Madness, monarchy and a missing moustache
With his air of the quintessential English gent, David Haig is a familiar face of stage and screen. Next week he visits Norwich in The Madness of George III. He spoke to RACHEL BULLER about Alan Bennett, losing his moustache and his marbles.
You might not instantly recognise the name, but you will undoubtedly know the face. Having graced the stage and screen for more than two decades – often in memorable scene-stealing roles such as the hapless posh groom in Four Weddings and a Funeral or the obnoxious foul-mouthed Steve Fleming in political comedy The Thick of It – actor David Haig has quietly enjoyed a rather remarkable career.
An Olivier Award-winner, known for his incredible versatility acting in farcical comedies to dark, dark drama, he is on a national tour starring in Alan Bennett's The Madness of George III, a role which has required a very special sacrifice to be made.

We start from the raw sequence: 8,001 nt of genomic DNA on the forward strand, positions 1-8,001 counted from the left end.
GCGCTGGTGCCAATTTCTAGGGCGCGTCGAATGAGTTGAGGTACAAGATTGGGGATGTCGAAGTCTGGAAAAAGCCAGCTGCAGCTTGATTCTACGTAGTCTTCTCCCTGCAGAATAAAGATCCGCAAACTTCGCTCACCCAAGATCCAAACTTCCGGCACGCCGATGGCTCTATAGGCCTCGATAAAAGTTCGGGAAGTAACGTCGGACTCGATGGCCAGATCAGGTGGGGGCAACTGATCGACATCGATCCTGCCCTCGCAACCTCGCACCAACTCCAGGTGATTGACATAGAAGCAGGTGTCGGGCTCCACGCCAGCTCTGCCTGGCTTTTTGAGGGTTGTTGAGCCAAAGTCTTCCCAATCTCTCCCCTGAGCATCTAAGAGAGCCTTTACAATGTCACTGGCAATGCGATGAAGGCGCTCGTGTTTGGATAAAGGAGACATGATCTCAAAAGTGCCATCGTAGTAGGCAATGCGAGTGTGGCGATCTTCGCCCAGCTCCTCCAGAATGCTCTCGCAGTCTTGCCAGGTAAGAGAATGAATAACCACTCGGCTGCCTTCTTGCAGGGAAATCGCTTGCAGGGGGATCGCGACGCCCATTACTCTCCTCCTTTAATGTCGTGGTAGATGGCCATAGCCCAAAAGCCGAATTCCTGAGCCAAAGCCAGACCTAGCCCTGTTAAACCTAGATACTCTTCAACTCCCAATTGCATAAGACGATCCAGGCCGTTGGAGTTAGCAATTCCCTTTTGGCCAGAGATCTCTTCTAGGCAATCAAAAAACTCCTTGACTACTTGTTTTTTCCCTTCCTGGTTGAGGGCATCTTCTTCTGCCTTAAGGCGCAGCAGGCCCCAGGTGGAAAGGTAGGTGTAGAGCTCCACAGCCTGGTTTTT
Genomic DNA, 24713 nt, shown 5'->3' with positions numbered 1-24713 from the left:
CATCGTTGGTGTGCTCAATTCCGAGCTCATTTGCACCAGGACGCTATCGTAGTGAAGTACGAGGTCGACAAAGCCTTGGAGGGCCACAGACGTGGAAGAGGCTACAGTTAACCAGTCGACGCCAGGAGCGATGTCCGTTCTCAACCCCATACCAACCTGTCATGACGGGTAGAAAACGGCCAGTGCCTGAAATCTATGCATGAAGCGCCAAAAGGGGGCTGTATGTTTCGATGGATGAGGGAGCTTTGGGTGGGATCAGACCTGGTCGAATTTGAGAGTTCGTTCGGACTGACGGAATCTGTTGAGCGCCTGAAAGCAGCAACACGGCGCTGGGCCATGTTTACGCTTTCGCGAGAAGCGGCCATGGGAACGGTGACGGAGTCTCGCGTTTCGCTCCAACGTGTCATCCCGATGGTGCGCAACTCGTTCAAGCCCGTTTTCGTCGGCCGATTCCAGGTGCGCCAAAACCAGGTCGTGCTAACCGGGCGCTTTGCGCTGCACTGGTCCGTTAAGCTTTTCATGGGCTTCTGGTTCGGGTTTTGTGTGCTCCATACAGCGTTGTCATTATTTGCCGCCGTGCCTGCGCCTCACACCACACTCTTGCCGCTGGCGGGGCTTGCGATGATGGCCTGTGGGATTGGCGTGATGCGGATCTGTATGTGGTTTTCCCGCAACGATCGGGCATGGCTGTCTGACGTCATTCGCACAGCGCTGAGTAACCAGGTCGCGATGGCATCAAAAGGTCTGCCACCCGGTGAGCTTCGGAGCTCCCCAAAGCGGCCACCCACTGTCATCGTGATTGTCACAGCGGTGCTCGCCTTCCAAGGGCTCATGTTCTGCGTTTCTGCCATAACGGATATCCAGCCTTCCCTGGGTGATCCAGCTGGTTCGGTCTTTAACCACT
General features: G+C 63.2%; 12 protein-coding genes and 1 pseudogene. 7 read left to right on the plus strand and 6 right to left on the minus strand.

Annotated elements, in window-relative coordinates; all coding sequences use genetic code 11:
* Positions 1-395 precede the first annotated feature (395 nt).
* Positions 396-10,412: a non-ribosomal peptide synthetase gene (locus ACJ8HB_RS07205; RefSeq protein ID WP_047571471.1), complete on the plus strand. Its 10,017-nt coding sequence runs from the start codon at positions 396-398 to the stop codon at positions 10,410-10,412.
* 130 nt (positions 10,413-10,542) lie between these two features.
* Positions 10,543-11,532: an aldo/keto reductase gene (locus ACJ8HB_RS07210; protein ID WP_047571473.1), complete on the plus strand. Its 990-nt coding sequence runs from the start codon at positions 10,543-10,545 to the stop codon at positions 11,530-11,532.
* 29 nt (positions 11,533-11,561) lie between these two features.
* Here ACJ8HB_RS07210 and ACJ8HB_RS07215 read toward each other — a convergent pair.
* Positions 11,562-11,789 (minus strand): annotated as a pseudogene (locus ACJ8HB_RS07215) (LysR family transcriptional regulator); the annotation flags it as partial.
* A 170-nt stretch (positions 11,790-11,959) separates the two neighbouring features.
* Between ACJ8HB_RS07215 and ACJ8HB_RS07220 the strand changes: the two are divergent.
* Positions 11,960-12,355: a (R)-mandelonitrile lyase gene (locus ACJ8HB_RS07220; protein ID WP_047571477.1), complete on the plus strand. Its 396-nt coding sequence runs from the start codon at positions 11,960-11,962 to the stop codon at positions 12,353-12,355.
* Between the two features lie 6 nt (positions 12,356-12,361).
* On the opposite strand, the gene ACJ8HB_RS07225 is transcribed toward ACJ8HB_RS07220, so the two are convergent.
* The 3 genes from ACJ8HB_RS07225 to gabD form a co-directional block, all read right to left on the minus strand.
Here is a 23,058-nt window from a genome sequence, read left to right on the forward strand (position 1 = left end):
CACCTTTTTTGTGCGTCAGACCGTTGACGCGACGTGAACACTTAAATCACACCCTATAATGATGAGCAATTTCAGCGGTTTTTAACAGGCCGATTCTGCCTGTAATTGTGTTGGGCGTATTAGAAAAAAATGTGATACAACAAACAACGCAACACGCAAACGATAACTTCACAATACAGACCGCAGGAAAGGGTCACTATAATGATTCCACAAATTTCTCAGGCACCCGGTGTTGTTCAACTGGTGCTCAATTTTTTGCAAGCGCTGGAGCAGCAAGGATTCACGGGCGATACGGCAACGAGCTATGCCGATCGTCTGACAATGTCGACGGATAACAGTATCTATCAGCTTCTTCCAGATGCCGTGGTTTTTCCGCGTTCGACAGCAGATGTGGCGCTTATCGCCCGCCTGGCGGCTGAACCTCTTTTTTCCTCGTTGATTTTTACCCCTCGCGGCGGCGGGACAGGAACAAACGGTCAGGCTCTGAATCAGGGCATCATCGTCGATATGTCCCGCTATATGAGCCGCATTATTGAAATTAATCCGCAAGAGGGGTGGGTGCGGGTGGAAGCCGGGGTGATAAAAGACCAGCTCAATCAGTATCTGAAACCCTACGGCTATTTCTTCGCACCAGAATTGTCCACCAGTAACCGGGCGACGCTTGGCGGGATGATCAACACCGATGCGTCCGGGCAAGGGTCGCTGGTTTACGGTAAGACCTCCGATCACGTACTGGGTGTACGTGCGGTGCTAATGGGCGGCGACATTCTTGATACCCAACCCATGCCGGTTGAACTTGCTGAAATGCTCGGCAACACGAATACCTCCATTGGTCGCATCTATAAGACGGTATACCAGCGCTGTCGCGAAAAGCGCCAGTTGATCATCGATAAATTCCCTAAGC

For the first time in nearly 25 years his tidy coiffured trademark moustache has had to go. 'My kids reacted very extremely, they have recovered now,' he says with a chuckle. 'They say tactful things like it makes me look younger but I'm sure that it is not always genuine. It is great though, I have had a grade three with the clippers on my hair as well, I really like it.
'I love this part and it is great to be able to change the visual perception that people have of me. I have wanted to do it in the past but it almost became my trademark so directors would often say they'd rather I didn't shave it. Then I worried I might not get any work if I did so I couldn't get rid of it.'